He cannot break the queen’s curse—that much is clear. But because he remembers, he must know that Emma (Jennifer Morrison) is Snow’s (Ginnifer Goodwin) daughter and that Henry is Snow’s grandson. Bringing Henry (Jared Gilmore) to Storybrooke as a baby was crucial to breaking the curse—and Rumple’s prophecy back in the pilot episode. And now Regina knows that Henry—and Emma—might be essential pieces in Gold’s own plans to destroy the curse (that is, after all, actually his). Which also now leads me to wonder what Rumple got in exchange for giving the queen that dark curse way back when. Might it have been information (even false information) about Belle?
Until now, Regina has likely only speculated that Rumple had been aware of his true past. By stealing the cup, so dear to him, she buys the leverage necessary to force this crucial reveal. She must, of course, now wonder how Rumple has manipulated the entire scenario—including Henry and Emma—and what she must do to stop him.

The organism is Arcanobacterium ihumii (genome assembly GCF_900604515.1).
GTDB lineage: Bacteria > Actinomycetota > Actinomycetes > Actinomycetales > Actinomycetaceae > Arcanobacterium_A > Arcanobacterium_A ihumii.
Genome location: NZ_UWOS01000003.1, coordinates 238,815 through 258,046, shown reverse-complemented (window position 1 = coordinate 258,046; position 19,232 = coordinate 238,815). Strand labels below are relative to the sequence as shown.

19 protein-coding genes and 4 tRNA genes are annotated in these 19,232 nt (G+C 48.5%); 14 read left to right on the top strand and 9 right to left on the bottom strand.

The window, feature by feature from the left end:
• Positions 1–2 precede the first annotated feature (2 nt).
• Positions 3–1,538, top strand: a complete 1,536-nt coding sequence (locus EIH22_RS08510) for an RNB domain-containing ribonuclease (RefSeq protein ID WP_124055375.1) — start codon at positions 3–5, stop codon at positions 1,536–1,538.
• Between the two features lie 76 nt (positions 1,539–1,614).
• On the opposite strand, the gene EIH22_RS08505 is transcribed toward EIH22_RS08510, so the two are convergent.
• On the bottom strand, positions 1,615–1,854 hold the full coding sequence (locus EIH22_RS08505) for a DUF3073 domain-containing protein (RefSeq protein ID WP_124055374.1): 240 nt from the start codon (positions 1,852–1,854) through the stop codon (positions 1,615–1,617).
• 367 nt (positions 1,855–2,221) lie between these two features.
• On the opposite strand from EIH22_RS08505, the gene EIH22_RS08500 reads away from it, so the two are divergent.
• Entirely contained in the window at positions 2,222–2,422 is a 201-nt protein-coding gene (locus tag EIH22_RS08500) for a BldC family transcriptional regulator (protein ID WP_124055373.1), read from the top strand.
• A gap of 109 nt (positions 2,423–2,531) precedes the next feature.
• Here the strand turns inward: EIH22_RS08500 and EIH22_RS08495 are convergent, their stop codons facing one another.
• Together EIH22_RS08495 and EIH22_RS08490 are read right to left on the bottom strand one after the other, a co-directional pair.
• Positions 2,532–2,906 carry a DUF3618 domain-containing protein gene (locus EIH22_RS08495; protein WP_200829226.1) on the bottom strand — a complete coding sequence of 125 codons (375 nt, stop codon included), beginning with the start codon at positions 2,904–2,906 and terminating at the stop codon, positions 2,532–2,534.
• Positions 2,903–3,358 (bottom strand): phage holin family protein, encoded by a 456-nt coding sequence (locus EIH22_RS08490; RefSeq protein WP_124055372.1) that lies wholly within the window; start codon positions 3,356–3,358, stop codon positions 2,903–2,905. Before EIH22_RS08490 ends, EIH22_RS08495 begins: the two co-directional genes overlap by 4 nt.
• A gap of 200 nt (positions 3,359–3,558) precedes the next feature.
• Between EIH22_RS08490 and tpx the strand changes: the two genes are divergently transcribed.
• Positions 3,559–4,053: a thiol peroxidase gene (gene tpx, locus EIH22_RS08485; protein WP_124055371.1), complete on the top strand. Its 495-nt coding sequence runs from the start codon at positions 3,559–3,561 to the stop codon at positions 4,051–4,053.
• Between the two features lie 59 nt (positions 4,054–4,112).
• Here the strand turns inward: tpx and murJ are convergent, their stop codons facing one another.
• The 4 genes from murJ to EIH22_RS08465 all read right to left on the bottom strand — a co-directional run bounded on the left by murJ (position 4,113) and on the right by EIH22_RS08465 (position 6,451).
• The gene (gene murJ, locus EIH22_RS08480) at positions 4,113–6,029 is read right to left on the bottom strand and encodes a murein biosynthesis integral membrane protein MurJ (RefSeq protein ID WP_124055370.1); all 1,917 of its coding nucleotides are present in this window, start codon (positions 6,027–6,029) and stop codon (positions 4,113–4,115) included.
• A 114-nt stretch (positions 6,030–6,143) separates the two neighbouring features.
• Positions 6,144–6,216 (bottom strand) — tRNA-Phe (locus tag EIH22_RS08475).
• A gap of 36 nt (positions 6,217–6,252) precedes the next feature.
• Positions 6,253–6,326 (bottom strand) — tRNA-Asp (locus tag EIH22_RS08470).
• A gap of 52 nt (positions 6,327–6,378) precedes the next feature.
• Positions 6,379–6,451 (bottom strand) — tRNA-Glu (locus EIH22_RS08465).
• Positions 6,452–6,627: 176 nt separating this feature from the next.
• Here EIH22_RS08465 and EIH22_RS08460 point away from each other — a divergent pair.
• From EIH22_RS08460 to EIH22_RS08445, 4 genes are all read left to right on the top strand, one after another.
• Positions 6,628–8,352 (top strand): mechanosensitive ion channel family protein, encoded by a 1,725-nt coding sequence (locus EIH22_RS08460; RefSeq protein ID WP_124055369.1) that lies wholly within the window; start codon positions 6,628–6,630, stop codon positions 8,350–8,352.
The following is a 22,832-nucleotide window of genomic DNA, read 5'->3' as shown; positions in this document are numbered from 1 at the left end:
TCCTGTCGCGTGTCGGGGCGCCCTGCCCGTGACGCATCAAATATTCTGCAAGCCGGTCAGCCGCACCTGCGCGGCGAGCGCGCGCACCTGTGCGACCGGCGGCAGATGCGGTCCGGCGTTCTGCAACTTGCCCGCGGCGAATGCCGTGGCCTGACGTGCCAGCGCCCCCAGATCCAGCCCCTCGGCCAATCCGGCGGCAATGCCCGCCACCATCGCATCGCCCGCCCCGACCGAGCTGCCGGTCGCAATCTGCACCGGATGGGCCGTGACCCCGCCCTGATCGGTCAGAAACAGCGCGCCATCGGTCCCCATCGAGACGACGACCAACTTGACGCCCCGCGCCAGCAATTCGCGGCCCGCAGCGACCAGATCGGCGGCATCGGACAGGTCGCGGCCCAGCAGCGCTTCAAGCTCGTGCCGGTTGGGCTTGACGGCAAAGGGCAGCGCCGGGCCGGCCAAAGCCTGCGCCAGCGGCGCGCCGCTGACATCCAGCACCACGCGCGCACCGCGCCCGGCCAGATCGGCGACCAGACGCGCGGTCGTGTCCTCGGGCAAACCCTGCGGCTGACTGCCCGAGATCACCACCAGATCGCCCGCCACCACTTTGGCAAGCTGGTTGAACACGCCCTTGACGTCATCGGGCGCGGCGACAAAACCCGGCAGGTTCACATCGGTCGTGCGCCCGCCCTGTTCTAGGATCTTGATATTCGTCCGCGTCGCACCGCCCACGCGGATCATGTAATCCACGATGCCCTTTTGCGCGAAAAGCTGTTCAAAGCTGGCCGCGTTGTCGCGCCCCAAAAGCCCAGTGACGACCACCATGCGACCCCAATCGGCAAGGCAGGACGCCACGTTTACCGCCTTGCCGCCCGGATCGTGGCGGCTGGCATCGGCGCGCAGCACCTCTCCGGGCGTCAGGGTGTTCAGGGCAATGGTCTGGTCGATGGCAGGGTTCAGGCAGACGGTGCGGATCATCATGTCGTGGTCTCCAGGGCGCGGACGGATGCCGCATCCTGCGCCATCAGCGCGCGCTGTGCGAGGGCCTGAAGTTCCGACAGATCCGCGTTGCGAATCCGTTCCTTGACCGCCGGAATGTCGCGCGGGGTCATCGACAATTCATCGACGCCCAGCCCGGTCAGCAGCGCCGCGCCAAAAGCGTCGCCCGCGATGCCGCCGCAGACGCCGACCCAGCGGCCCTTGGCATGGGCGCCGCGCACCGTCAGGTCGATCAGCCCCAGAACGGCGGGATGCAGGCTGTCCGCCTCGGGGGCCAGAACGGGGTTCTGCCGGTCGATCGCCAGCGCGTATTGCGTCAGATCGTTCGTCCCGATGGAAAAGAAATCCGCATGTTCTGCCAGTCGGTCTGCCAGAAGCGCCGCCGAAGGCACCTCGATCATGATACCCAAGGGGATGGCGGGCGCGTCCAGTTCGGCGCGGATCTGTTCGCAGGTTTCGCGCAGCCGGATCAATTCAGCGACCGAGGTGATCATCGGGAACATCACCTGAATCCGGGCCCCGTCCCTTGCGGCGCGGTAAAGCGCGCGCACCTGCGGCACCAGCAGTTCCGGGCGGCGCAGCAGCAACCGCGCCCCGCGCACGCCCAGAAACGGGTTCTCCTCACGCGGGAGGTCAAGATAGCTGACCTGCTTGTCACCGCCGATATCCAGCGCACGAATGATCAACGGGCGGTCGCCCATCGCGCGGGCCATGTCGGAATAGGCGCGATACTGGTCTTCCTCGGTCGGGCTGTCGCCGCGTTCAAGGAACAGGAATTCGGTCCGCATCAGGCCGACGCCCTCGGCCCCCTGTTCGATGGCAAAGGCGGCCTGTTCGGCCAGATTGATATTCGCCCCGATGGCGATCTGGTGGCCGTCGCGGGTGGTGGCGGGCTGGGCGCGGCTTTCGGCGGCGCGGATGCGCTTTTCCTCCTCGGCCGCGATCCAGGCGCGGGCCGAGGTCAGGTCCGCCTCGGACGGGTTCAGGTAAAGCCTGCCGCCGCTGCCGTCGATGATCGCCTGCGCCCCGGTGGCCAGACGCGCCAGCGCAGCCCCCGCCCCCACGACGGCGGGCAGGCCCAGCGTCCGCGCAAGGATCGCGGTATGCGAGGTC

We also witness the extreme cruelty of both the Queen and Regina once again—a woman who is truly heartless, keeping Belle captive and shut away in Storybrooke. I have to believe that Belle is Regina’s ultimate weapon against Gold. She had needed to know how much Gold remembers, because if he remembers Belle—and his love for her has never died (of which she obtains irrefutable proof in “Skin Deep”) she can use it against him to control him—as he becomes more and more emboldened with Emma’s presence in town to move against the curse.
This is probably the darkest we’ve seen Rumple; he beats the florist (but without permanent damage, which I’m sure he could have done had he really wanted to maim him). As Emma notes, there’s a lot more here than simple robbery. Gold becomes completely unhinged, losing his ever-present calm and becoming enraged in the presence of Belle’s father—a man whom Gold believes murdered his own daughter. I’m sure this won’t be their last encounter.
By the way, ‘gotta love the name of the florist, “Game of Thorns,” a shout out to the HBO series Game of Thrones, for which Espenson wrote last season).
Thank you once again to Jane Espenson for joining our post-episode LiveChat. In case you missed it read the replay transcript. A new Once Upon a Time airs next Sunday night at 8:00 ET on ABC.